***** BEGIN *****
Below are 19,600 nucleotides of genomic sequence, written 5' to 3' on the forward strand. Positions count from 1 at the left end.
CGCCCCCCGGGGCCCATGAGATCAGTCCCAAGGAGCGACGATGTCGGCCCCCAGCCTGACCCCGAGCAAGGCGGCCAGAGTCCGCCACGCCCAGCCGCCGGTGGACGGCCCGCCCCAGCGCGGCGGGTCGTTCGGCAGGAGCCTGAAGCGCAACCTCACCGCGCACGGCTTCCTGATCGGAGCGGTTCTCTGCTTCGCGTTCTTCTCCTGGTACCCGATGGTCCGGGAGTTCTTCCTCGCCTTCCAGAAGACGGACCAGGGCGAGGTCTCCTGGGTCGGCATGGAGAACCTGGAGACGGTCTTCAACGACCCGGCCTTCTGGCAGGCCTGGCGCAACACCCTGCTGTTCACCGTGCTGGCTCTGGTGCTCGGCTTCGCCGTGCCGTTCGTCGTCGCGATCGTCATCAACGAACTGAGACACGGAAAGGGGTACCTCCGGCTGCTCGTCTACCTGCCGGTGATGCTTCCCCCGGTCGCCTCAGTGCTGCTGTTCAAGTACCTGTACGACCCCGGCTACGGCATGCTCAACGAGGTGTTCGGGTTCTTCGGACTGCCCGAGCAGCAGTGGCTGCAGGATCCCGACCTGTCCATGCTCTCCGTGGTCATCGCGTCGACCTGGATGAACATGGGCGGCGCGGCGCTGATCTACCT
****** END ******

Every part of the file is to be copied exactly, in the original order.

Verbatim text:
Below are 19,600 nucleotides of genomic sequence, written 5' to 3' on the forward strand. Positions count from 1 at the left end.
CGCCCCCCGGGGCCCATGAGATCAGTCCCAAGGAGCGACGATGTCGGCCCCCAGCCTGACCCCGAGCAAGGCGGCCAGAGTCCGCCACGCCCAGCCGCCGGTGGACGGCCCGCCCCAGCGCGGCGGGTCGTTCGGCAGGAGCCTGAAGCGCAACCTCACCGCGCACGGCTTCCTGATCGGAGCGGTTCTCTGCTTCGCGTTCTTCTCCTGGTACCCGATGGTCCGGGAGTTCTTCCTCGCCTTCCAGAAGACGGACCAGGGCGAGGTCTCCTGGGTCGGCATGGAGAACCTGGAGACGGTCTTCAACGACCCGGCCTTCTGGCAGGCCTGGCGCAACACCCTGCTGTTCACCGTGCTGGCTCTGGTGCTCGGCTTCGCCGTGCCGTTCGTCGTCGCGATCGTCATCAACGAACTGAGACACGGAAAGGGGTACCTCCGGCTGCTCGTCTACCTGCCGGTGATGCTTCCCCCGGTCGCCTCAGTGCTGCTGTTCAAGTACCTGTACGACCCCGGCTACGGCATGCTCAACGAGGTGTTCGGGTTCTTCGGACTGCCCGAGCAGCAGTGGCTGCAGGATCCCGACCTGTCCATGCTCTCCGTGGTCATCGCGTCGACCTGGATGAACATGGGCGGCGCGGCGCTGATCTACCT